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9:41AM

S.F. Examiner: Here’s how you spell Djokovic: B-E-S-T

By Art Spander
San Francisco Examiner

WIMBLEDON, England — They know his name now, know that he’s the best men’s tennis player in the world. They know his quickness, his return of serve and his ability to react, sprinting from one end of the court to the other. They even know his tendency to take tumbles as he reaches for balls beyond his reach, but not his hopes.

Novak Djokovic was always somewhat of an outsider, not so much an oddball but unusual — at least to Americans. Djokovic had a talent for mimicking other players, men and women — he knew every Maria Sharapova twist and move — and a talent for fading in big matches.

Read the full story here.

©2015 The San Francisco Examiner

10:03AM

Newsday (N.Y.): Roger Federer will play Novak Djokovic for Wimbledon title

By Art Spander
Special to Newsday

WIMBLEDON, England — He was Michael Jordan hitting jump shots. He was Jack Nicklaus driving golf balls. He was Roger Federer, out of the past and securing a future because he again will be playing in a Wimbledon final.

At 33, Federer served as if he were 23, with 20 aces and a bunch of serves that Andy Murray just couldn't handle. "He served fantastic," an awed Murray said. "I really didn't have any opportunities."

Read the full story here.

Copyright © 2015 Newsday. All rights reserved.

9:07AM

S.F. Examiner: Federer, Nadal remain compelling through nature’s obstacles

By Art Spander
San Francisco Examiner

WIMBLEDON, England — One is too old — at least we think so, even if Roger Federer doesn’t — and the other is too worn out. Tennis is a sport for the young, isn’t it? And the physically fit, which Rafael Nadal seems to be only occasionally. But there are no logical parameters for either of these two.

Federer should have retired a couple of years back. The man will be 34 in a few weeks, ancient for running backs or guys running down backhands. Nadal should have fallen apart a few years ago. First there were the troublesome knees, then the back. He seemed to spend more time in rehab than on court.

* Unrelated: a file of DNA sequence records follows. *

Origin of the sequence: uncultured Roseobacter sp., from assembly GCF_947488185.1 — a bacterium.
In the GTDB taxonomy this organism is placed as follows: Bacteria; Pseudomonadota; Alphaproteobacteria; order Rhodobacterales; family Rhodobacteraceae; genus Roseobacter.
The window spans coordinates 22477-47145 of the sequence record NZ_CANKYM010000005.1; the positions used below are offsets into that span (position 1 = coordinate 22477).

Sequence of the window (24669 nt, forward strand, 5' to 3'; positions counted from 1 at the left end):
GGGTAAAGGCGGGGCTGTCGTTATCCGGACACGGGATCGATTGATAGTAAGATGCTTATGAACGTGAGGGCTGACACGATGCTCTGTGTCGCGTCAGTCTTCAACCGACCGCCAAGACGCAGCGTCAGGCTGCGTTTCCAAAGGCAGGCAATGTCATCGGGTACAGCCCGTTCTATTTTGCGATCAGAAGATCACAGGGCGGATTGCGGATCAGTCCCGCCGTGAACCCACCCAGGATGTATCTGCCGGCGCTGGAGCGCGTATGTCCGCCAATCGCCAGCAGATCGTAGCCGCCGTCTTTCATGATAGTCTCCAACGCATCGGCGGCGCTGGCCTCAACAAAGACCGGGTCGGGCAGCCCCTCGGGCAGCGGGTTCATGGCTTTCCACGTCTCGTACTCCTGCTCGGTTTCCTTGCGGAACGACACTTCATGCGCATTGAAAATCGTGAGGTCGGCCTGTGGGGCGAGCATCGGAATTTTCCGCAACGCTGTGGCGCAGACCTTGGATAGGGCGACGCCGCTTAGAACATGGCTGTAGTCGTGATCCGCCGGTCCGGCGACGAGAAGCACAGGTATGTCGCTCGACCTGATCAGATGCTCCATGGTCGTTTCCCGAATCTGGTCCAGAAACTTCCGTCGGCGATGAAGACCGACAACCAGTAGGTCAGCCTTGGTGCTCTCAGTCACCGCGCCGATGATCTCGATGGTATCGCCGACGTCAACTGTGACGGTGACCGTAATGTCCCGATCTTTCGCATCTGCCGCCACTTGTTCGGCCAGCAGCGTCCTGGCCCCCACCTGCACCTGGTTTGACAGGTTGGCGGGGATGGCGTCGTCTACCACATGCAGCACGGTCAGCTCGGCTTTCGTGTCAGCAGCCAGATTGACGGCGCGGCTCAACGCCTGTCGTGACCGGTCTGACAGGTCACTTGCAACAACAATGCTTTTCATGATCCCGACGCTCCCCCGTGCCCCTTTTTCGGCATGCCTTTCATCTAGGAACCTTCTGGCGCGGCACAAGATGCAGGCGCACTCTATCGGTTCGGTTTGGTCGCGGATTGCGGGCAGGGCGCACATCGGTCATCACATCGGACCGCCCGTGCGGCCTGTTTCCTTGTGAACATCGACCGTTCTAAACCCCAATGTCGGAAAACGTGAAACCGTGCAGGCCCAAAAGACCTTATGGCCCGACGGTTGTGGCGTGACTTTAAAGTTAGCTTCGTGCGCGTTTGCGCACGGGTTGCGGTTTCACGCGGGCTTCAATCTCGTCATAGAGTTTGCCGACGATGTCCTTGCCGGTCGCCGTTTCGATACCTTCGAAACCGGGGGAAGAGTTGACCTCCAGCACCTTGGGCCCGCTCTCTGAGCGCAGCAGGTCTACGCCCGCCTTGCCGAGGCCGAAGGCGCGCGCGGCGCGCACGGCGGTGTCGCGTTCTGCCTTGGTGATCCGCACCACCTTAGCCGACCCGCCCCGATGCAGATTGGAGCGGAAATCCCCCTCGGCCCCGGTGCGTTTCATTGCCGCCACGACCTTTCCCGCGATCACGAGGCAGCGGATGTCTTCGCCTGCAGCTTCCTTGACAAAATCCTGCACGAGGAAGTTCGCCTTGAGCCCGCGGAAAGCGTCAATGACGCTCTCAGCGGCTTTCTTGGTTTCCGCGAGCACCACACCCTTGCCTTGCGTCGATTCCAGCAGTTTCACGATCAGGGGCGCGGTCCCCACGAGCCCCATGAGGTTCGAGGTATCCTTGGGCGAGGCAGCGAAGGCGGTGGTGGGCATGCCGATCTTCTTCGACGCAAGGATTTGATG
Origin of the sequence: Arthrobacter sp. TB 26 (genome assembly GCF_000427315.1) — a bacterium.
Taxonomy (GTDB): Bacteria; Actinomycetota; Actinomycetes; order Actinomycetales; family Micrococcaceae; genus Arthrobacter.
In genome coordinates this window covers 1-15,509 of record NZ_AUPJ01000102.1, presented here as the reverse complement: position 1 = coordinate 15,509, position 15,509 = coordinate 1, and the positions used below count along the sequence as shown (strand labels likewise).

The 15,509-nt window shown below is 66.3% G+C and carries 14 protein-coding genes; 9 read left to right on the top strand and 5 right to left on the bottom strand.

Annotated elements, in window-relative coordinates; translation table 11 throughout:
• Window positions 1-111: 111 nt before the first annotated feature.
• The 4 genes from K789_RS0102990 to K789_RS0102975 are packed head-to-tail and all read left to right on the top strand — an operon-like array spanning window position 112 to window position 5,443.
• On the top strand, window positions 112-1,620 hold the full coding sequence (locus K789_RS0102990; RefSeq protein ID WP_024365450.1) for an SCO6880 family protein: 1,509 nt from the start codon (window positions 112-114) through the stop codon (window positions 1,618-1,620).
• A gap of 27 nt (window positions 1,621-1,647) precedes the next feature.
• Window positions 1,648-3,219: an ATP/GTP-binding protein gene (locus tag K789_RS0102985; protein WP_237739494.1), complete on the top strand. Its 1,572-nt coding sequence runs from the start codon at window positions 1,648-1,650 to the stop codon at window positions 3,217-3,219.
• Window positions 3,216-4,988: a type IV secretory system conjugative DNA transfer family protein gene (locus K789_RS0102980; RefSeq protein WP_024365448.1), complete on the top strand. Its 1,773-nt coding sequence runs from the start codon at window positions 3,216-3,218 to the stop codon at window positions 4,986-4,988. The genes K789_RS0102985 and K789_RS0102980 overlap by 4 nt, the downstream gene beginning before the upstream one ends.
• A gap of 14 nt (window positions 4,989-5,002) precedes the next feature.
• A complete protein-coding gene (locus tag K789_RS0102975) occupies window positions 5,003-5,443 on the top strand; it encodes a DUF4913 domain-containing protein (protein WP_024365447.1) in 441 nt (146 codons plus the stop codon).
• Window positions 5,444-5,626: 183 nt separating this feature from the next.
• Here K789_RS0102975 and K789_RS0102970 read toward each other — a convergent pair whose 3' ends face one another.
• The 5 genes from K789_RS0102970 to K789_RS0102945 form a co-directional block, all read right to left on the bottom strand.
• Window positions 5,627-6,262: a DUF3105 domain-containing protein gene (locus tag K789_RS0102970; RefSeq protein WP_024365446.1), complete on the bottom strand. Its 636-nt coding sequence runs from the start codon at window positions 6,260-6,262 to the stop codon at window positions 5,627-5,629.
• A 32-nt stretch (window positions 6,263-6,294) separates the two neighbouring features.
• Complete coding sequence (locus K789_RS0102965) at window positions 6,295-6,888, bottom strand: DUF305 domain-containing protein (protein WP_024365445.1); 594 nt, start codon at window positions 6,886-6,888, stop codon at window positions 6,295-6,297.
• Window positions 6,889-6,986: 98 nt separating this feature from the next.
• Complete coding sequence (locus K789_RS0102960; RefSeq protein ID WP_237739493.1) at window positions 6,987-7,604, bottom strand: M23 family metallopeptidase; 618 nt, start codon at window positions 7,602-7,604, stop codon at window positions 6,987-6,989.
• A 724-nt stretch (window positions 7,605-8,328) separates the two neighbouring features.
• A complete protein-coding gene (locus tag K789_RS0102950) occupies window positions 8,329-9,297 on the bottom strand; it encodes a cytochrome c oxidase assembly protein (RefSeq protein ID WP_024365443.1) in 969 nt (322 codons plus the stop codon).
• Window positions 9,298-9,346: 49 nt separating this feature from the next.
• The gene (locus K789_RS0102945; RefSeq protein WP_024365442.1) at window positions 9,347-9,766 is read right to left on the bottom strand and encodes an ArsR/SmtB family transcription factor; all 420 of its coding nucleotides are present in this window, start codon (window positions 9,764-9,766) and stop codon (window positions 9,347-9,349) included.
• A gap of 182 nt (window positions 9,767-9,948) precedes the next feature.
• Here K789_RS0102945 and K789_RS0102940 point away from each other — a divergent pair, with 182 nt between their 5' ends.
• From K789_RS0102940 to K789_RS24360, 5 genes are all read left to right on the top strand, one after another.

Read the full story here

©2015 The San Francisco Examiner

9:42PM

Federer’s longevity was well-planned

By Art Spander

INDIAN WELLS, Calif. — The temperature was 89 degrees when Roger Federer finished another match without figuratively working up a sweat.

The man seemingly never grows old. He’s 33, which in tennis age is somewhere between remembering what used to be and reminding yourself to retire.

Unless you’re Federer, who said he planned his career to last and not flame out.

And, despite traveling with a wife and two sets of young twins, he figuratively carries no baggage.

Doesn’t carry his opponents either. On Sunday, he beat some poor kid named Diego Schwarzman, 6-4, 6-2. That’s a problem for tennis: the nobodies — Schwarzman, a 22-year-old Argentinean is ranked 63rd — get sent in like cannon fodder to face the stars.

It’s like a high-school kid trying to guard Stephen Curry. You lose confidence as quickly as you lose matches.

Yes, everyone started down there. In his postgame musings to the big crowd at the Indian Wells Tennis Garden’s 16,100-seat Stadium Court, Federer recalled his first appearance 15 years ago in the tournament now called the BNP Paribas Open.

“I was way out there,” he said pointing to an unseen court of the desert complex east of Palm Springs, “in a sandstorm.”

Once a player breaks through, finally gets beyond the first and second rounds, earns enough points to get matched against someone of, for that moment, his or her own skill, it all changes.